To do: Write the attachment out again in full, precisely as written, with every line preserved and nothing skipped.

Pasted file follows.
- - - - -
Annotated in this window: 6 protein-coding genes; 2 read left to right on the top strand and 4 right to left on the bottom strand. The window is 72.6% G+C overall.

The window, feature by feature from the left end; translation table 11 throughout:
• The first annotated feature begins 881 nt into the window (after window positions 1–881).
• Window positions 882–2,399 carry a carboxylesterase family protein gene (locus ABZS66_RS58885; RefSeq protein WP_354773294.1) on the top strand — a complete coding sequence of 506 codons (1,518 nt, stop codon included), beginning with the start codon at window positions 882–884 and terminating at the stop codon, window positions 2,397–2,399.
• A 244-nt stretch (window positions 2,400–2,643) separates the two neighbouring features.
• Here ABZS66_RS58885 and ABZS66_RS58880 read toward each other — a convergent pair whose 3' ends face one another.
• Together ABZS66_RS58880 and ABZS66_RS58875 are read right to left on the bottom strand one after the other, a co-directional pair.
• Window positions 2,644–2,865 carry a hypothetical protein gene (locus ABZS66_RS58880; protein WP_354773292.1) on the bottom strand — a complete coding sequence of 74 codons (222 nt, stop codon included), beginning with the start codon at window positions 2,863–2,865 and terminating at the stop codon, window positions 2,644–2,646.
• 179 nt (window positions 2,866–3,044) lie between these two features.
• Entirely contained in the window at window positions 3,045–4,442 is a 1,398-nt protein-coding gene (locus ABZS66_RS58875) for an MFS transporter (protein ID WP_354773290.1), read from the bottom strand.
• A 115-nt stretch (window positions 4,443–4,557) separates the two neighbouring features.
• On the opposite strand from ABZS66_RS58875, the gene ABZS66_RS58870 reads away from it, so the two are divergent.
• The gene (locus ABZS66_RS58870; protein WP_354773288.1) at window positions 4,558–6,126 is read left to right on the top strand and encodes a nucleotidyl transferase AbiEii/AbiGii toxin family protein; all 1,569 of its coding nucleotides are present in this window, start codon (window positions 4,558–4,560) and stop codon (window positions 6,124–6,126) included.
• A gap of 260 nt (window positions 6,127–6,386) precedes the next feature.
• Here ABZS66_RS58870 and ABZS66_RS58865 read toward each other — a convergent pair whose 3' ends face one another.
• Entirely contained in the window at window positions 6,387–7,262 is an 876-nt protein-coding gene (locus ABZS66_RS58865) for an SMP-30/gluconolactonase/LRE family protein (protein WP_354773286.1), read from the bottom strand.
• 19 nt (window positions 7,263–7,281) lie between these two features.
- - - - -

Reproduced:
Annotated in this window: 6 protein-coding genes; 2 read left to right on the top strand and 4 right to left on the bottom strand. The window is 72.6% G+C overall.

The window, feature by feature from the left end; translation table 11 throughout:
• The first annotated feature begins 881 nt into the window (after window positions 1–881).
• Window positions 882–2,399 carry a carboxylesterase family protein gene (locus ABZS66_RS58885; RefSeq protein WP_354773294.1) on the top strand — a complete coding sequence of 506 codons (1,518 nt, stop codon included), beginning with the start codon at window positions 882–884 and terminating at the stop codon, window positions 2,397–2,399.
• A 244-nt stretch (window positions 2,400–2,643) separates the two neighbouring features.
• Here ABZS66_RS58885 and ABZS66_RS58880 read toward each other — a convergent pair whose 3' ends face one another.
• Together ABZS66_RS58880 and ABZS66_RS58875 are read right to left on the bottom strand one after the other, a co-directional pair.
• Window positions 2,644–2,865 carry a hypothetical protein gene (locus ABZS66_RS58880; protein WP_354773292.1) on the bottom strand — a complete coding sequence of 74 codons (222 nt, stop codon included), beginning with the start codon at window positions 2,863–2,865 and terminating at the stop codon, window positions 2,644–2,646.
• 179 nt (window positions 2,866–3,044) lie between these two features.
• Entirely contained in the window at window positions 3,045–4,442 is a 1,398-nt protein-coding gene (locus ABZS66_RS58875) for an MFS transporter (protein ID WP_354773290.1), read from the bottom strand.
• A 115-nt stretch (window positions 4,443–4,557) separates the two neighbouring features.
• On the opposite strand from ABZS66_RS58875, the gene ABZS66_RS58870 reads away from it, so the two are divergent.
• The gene (locus ABZS66_RS58870; protein WP_354773288.1) at window positions 4,558–6,126 is read left to right on the top strand and encodes a nucleotidyl transferase AbiEii/AbiGii toxin family protein; all 1,569 of its coding nucleotides are present in this window, start codon (window positions 4,558–4,560) and stop codon (window positions 6,124–6,126) included.
• A gap of 260 nt (window positions 6,127–6,386) precedes the next feature.
• Here ABZS66_RS58870 and ABZS66_RS58865 read toward each other — a convergent pair whose 3' ends face one another.
• Entirely contained in the window at window positions 6,387–7,262 is an 876-nt protein-coding gene (locus ABZS66_RS58865) for an SMP-30/gluconolactonase/LRE family protein (protein WP_354773286.1), read from the bottom strand.
• 19 nt (window positions 7,263–7,281) lie between these two features.